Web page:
17 Mar Technology & Employee Misclassification: A Plaintiff’s Attorney’s Dream Come True
Employee misclassification shifts costs from employers to workers and society. People who are employees under the law but classified by employers as independent contractors pay taxes that employers should pay and miss out on benefits that employees receive. Employers want the benefits of employment (control) but at the lower costs of using a gig worker. Amazon’s treatment of delivery drivers is a good latest example.
The legal test for whether someone is in one category or another varies from state to state, between state and federal law, and even issue to issue. Definitions of employees in state law may change whether it’s for unemployment compensation, workers compensation, or employment discrimination. Generally, the test boils down to how much potential control the company has over how the job is performed. With enough potential and actual control, a worker may be able to prevail in a claim they’re an employee.
Misclassification Doesn’t Prevent Costs, It Shifts Them From Employers Onto Others
Increased misclassification sends costs traditionally paid by employers onto workers and society. A 2015 study by the Economic Policy Institute Businesses states:
- Companies that misclassify don’t pay payroll taxes (Social Security and Medicare (FICA) and unemployment insurance) or workers’ compensation insurance. The worker pays the full FICA tax (rather than half). They can’t collect unemployment or workers’ comp benefits, so they pay the costs themselves, or they file for benefits and fight with the company over the misclassification issue
- This loss of billions of dollars in tax revenue is a financial burden for local, state, and federal governments because of lost revenue and the costs of providing social services to uninsured workers
- Businesses that follow the law and properly classify employees are at a competitive disadvantage because of their higher costs
About 10 to 20 percent of employers misclassify at least one worker, according to the study. By one estimate, the percentage of workers misclassified by Massachusetts employers ranged from 25 to 39 percent of their workforces between 2001 and 2003.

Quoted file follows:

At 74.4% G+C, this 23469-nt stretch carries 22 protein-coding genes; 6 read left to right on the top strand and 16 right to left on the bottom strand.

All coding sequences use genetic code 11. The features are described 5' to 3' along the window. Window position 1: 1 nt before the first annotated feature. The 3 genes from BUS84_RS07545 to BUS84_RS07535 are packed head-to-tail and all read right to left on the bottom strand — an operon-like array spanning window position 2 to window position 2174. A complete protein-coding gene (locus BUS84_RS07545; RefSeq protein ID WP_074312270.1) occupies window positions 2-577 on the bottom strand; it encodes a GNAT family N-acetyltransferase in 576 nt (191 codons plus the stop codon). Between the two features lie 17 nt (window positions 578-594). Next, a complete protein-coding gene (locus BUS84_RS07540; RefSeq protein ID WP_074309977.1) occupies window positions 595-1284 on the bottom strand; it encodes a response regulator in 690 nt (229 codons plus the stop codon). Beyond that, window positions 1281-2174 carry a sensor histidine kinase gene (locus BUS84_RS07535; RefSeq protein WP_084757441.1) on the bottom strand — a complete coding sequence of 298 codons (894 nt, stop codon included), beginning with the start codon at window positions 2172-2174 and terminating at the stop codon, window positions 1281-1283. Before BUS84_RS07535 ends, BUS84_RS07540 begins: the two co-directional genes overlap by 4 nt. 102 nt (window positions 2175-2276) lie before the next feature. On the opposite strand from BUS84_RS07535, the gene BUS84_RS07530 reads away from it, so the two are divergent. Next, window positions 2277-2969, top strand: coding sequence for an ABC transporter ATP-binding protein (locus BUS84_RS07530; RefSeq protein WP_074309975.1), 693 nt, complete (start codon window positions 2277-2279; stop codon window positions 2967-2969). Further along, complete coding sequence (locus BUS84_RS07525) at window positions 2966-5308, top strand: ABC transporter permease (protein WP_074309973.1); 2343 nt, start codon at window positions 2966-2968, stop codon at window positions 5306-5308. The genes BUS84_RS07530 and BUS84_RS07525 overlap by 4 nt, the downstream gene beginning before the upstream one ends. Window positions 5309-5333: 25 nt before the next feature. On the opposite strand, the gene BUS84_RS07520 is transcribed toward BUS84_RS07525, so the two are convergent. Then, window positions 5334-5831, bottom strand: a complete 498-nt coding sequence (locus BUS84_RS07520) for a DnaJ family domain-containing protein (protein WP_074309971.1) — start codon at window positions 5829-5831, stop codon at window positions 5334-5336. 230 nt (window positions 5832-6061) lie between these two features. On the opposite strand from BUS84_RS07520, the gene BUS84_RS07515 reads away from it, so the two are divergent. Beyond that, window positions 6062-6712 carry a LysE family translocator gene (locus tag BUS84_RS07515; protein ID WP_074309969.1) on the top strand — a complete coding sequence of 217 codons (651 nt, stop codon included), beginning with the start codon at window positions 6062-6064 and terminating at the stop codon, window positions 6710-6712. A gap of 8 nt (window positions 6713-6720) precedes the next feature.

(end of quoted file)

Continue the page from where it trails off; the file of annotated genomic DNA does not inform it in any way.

Can Amazon Have It Both Ways?
Companies want to control gig workers like they’re employees while paying them like they’re independent contractors. The most recent example is Amazon installing cameras in delivery trucks driven by independent contractors. The company says they want drivers to drive safely so they’ll be on the lookout for U-turns, hard braking, and acceleration. Drivers currently use an app that scores their driving by tracking braking, acceleration, cornering, speeding, and distraction.
An Amazon spokesperson told CNN drivers wouldn’t lose their jobs for a single mistake but didn’t say how Amazon would recommend to the companies that make its deliveries handle feedback, coaching, and discipline.
If you’re using an independent contractor to deliver packages, you should give the package to the person, tell them the address, and when it should be delivered. Amazon has reached the point where drivers could potentially lose their work if the company’s unhappy with how a driver accelerates or takes left turns.
Plaintiffs’ Attorneys Can Use Technology Against Companies That Use It
As workforce technology becomes more invasive and companies use them to exert more control over their independent contractors, it will be easier for attorneys to claim their clients are employees. Companies would be subject to discovery, including the data and video about their workers. It may not be hard to link behavior as evidenced by data and videos with adverse actions taken against their clients. Depositions and e-discovery could show how much control Amazon wants and what they’re willing to do to get it.
Attorneys could exploit what these companies want – technology that surveils workers and information used to control them. It could provide evidence that undoes the myth of the independent contractor.
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Want help attracting clients who are misclassified by companies who stiff them out of pay and illegally dodge taxes? If so, I can help you make that happen. Contact me today. You have better things to do than write website and marketing content. I don’t.
Photo by Bryan Angelo